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What a rollercoaster of emotions it’s been so far. You were given your cervical cancer diagnosis, attended numerous scans and consultations before finally being given treatment. Once treatment finishes, people sometimes assume that they will just ‘move on’ with their lives. If only things were always that straightforward! This blog post is going to talk about the range of emotions that you might feel once treatment has finished, the impact it can have on you and those around you and how to think about where you go from here.
Of course, there are many different kinds of treatment that you may have gone through having been diagnosed with cervical cancer including; surgery, chemotherapy or radiotherapy. Most people’s initial thoughts are that they just want the cancer to be taken away and will do whatever it takes to achieve this. The focus is usually on coming into hospital and having treatment. Most people expect there to be a sense of relief once treatment finishes but often experience a whole range of emotions, such as loss, disappointment, anger, sadness, guilt, fear, anxiety and low mood. The most important thing to remember is that there is no ‘right’ or ‘wrong’ way to feel because everyone’s experience is unique.
You might be surprised to hear that the end of treatment can sometimes be seen as a grieving process because of the losses that people experience. Many women talk about how they no longer see themselves as the same person before as they were diagnosed with cancer. They feel a sense of loss around their identity, roles, femininity, sexuality and body image. Some women have lost friendships along the way, because those around them either don’t understand what they’re going through or else don’t know what to say and therefore avoid contact. It can also happen the other way round - some women feel they can no longer connect with their friends because it can feel very painful seeing others ‘moving on’ with their lives when they can sometimes feel ‘stuck’. There can be a sense of loss around the imagined future pre-cancer, for example, women who had imagined child-bearing and may no longer be able to. Finishing treatment can also bring on a sense of loss of safety as hospital appointments decrease and there is less contact with healthcare professionals. This can feel quite scary and overwhelming.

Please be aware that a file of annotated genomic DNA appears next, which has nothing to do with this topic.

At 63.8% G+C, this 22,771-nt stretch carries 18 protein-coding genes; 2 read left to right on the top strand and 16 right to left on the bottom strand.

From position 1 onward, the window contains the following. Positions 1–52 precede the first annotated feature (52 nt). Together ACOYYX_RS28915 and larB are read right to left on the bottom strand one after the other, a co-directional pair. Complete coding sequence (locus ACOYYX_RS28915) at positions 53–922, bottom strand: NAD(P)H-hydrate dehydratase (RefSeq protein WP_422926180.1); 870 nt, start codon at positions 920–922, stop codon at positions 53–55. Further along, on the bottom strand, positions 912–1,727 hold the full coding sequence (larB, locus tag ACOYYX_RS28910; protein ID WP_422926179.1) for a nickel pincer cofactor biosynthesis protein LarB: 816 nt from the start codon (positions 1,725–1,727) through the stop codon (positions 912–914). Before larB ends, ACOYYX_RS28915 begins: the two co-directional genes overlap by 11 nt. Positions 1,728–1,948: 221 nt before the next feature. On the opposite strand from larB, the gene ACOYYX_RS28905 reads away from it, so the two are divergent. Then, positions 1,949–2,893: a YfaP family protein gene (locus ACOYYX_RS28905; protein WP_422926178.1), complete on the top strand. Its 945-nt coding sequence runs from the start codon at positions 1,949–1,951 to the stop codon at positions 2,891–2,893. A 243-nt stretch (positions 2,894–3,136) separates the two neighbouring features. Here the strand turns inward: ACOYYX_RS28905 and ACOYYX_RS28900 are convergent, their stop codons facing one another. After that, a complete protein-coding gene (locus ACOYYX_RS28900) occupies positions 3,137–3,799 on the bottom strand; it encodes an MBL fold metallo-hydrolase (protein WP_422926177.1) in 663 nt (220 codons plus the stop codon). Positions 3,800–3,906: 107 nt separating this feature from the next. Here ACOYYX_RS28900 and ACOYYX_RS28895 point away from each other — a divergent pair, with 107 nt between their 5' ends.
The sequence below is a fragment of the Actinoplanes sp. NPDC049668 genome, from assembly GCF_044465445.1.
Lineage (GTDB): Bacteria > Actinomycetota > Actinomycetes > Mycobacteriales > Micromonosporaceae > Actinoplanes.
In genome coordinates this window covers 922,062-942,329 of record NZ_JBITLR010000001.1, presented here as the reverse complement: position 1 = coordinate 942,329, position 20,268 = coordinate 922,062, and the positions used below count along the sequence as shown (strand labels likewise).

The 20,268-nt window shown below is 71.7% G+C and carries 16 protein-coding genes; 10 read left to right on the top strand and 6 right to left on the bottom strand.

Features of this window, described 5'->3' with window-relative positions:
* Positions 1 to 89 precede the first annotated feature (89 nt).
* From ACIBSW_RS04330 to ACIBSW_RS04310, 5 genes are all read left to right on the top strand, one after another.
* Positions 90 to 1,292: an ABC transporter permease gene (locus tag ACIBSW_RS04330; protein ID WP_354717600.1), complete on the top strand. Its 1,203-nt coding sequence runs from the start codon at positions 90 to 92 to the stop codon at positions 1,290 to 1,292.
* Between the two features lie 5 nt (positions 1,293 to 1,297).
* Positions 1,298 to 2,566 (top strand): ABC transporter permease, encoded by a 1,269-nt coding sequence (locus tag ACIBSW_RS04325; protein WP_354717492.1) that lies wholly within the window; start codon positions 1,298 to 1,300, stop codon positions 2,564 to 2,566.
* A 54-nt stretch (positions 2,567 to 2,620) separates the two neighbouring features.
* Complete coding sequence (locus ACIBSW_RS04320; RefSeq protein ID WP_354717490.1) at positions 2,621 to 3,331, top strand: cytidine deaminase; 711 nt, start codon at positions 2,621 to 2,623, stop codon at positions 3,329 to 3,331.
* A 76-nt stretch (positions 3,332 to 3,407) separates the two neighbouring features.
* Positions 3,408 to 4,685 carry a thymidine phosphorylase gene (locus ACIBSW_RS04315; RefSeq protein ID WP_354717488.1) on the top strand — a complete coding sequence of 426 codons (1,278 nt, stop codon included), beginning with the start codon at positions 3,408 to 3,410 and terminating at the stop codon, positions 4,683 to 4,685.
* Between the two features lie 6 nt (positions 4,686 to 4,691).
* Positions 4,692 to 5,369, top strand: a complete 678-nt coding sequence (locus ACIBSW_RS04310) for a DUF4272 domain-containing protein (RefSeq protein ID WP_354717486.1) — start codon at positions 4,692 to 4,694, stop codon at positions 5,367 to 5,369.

The process of adjustment requires people to re-connect with different aspects of themselves that may have changed along the way. Again, there is no set timeframe in thinking about how long this process can take.
Your body has just been through some major physical changes and therefore will require time for healing. The same can be applied to your emotional wellbeing. Some women can find it helpful to think about how they can get to know their bodies again. What was it that you appreciated about your body before the diagnosis? What aspects of your body gave you confidence? What made you feel like a woman? What adjustments can be made for you to be able to feel those things again?
It is inevitable that through the cancer experience your friendship and relationship dynamics have changed. If you have always been a very independent person then it can be very difficult to be dependent on others. One of the most common things I hear in counselling sessions is “they don’t understand what I’ve been through”. You’re right, those closest to you can never fully understand what it was like for you to have cancer. At the same time, this is why communicating to others about your needs and wants will be important. If you want people to stop ‘fixing’ things when you are trying to tell them how you feel, then perhaps you can tell them that you just want them to listen. Or that you just want a hug. You will slowly start to discover those people around you who can give you what you need.
With the acknowledgement of the losses through cancer can also come a sense of feeling lost in life. When treatment finishes there can be an overarching sense of worry about ‘what if the cancer returns?’ How do you carry on while these thoughts are going through your mind? One of the ways to help answer that question is to have a think about what matters most to you in life and what gives you a sense of purpose. Friendships or relationships? Work? Sports? Nature? Travelling? What motivates you to get out of bed every day? Those are the things that are important to focus on as a way to help re-gain a sense of who you are (regardless of the cancer) and give you the reminder as to why you went through your treatment in the first place.
If you would like to read more information on how to cope after your treatment has finished, Macmillan have resources available on their website that specifically focuses on this topic. If you feel that talking to a trained mental health professional (e.g. psychologist) can be helpful then the Maggie’s Centres across the country offer free counselling to help explore some of the issues mentioned above. Private talking therapy can be accessed by searching online but always make sure your therapist is accredited by the Health & Care Professions Council (HCPC) or the British Association for Counselling and Psychotherapy (BACP) as they will adhere to ethical standards set in their respective professions.
Categories: cervical cancer